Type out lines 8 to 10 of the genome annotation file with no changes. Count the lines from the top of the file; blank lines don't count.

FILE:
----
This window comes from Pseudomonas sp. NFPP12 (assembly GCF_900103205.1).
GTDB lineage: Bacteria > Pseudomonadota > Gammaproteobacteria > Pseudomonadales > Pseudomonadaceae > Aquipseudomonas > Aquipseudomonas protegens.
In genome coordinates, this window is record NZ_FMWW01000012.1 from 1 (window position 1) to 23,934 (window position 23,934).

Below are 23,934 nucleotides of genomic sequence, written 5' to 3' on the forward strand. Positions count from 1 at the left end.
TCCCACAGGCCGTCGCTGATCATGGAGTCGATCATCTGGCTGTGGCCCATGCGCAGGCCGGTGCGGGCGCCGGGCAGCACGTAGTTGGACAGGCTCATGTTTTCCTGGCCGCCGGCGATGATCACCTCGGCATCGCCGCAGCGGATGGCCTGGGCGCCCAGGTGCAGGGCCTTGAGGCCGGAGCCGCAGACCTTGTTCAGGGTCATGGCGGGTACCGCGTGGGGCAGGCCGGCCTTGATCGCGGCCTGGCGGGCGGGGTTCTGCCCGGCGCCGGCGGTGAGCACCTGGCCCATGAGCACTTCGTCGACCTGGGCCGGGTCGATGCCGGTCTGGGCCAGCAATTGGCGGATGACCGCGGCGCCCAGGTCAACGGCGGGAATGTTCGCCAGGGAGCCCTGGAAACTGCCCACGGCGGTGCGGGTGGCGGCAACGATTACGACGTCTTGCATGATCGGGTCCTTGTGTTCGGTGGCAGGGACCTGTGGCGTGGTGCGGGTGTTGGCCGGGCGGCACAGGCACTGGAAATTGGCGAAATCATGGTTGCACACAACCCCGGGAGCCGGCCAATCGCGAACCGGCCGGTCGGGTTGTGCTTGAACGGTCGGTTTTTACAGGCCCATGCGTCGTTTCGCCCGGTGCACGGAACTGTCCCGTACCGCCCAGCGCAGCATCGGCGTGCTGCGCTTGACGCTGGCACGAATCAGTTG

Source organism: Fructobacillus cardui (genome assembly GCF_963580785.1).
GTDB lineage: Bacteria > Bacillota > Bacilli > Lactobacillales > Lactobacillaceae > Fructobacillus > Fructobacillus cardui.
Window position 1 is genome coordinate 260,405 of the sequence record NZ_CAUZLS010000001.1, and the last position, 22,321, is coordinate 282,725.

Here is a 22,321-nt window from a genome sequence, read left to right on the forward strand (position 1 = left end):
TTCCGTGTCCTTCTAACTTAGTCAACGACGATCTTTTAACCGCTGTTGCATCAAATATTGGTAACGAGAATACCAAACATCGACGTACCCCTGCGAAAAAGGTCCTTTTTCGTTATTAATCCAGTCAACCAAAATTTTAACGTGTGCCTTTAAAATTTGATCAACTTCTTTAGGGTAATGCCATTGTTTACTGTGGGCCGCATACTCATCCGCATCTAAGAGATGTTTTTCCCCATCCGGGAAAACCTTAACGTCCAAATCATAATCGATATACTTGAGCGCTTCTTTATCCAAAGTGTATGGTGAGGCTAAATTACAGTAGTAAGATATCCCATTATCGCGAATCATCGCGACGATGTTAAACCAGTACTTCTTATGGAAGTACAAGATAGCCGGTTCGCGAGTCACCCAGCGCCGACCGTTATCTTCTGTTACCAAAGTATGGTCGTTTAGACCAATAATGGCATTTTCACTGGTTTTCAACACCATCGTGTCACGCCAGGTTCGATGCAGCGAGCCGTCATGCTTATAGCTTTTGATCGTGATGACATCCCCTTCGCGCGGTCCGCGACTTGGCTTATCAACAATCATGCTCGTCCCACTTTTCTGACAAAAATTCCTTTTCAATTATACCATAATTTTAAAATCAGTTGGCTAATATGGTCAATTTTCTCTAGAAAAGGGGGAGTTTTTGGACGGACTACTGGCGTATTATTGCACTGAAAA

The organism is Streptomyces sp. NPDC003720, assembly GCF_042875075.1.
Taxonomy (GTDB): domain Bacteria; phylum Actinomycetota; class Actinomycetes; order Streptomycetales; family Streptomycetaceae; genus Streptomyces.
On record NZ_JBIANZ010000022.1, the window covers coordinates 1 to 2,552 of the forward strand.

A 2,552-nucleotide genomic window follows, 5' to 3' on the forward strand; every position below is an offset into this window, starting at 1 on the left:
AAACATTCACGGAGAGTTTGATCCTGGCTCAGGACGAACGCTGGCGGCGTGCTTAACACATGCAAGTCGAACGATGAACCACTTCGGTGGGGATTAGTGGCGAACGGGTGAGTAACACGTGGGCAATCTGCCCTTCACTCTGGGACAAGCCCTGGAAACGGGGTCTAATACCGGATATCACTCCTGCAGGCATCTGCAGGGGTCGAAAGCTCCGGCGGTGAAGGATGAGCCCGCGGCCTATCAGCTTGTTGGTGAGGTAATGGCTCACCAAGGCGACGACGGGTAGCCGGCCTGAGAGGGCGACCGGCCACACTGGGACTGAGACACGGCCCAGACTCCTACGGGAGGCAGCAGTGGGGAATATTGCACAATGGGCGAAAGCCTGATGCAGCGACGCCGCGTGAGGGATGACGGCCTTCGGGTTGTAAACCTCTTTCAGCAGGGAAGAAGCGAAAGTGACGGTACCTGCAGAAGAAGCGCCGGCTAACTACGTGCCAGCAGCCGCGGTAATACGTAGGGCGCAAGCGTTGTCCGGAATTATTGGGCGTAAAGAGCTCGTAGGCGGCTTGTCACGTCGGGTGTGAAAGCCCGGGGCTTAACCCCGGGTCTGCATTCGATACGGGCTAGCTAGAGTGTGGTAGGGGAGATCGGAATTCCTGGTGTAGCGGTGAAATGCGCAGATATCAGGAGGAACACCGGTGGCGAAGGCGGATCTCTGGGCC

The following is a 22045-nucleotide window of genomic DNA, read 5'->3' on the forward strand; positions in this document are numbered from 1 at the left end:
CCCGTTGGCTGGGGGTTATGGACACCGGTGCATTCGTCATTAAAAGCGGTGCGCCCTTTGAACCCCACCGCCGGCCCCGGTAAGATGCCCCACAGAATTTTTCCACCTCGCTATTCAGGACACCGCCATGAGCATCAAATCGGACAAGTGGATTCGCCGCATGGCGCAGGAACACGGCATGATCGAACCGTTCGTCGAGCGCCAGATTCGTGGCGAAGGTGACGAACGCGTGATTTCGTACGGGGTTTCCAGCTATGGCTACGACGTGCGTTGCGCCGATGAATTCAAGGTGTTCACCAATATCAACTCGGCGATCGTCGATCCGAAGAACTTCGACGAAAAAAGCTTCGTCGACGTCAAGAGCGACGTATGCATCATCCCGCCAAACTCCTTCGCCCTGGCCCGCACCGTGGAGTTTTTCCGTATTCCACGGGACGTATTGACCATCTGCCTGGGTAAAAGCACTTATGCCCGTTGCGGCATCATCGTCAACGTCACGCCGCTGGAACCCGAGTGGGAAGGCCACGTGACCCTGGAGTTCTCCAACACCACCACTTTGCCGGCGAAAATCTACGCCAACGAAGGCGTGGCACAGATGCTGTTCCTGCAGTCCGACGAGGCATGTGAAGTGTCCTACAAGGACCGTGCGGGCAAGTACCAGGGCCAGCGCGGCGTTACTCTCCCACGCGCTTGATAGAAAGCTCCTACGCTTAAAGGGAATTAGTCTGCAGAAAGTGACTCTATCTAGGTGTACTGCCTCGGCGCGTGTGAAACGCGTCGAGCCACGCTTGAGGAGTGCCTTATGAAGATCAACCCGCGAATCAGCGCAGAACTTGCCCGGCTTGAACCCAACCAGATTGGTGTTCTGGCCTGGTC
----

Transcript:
Window position 1 is genome coordinate 260,405 of the sequence record NZ_CAUZLS010000001.1, and the last position, 22,321, is coordinate 282,725.

Here is a 22,321-nt window from a genome sequence, read left to right on the forward strand (position 1 = left end):
TTCCGTGTCCTTCTAACTTAGTCAACGACGATCTTTTAACCGCTGTTGCATCAAATATTGGTAACGAGAATACCAAACATCGACGTACCCCTGCGAAAAAGGTCCTTTTTCGTTATTAATCCAGTCAACCAAAATTTTAACGTGTGCCTTTAAAATTTGATCAACTTCTTTAGGGTAATGCCATTGTTTACTGTGGGCCGCATACTCATCCGCATCTAAGAGATGTTTTTCCCCATCCGGGAAAACCTTAACGTCCAAATCATAATCGATATACTTGAGCGCTTCTTTATCCAAAGTGTATGGTGAGGCTAAATTACAGTAGTAAGATATCCCATTATCGCGAATCATCGCGACGATGTTAAACCAGTACTTCTTATGGAAGTACAAGATAGCCGGTTCGCGAGTCACCCAGCGCCGACCGTTATCTTCTGTTACCAAAGTATGGTCGTTTAGACCAATAATGGCATTTTCACTGGTTTTCAACACCATCGTGTCACGCCAGGTTCGATGCAGCGAGCCGTCATGCTTATAGCTTTTGATCGTGATGACATCCCCTTCGCGCGGTCCGCGACTTGGCTTATCAACAATCATGCTCGTCCCACTTTTCTGACAAAAATTCCTTTTCAATTATACCATAATTTTAAAATCAGTTGGCTAATATGGTCAATTTTCTCTAGAAAAGGGGGAGTTTTTGGACGGACTACTGGCGTATTATTGCACTGAAAA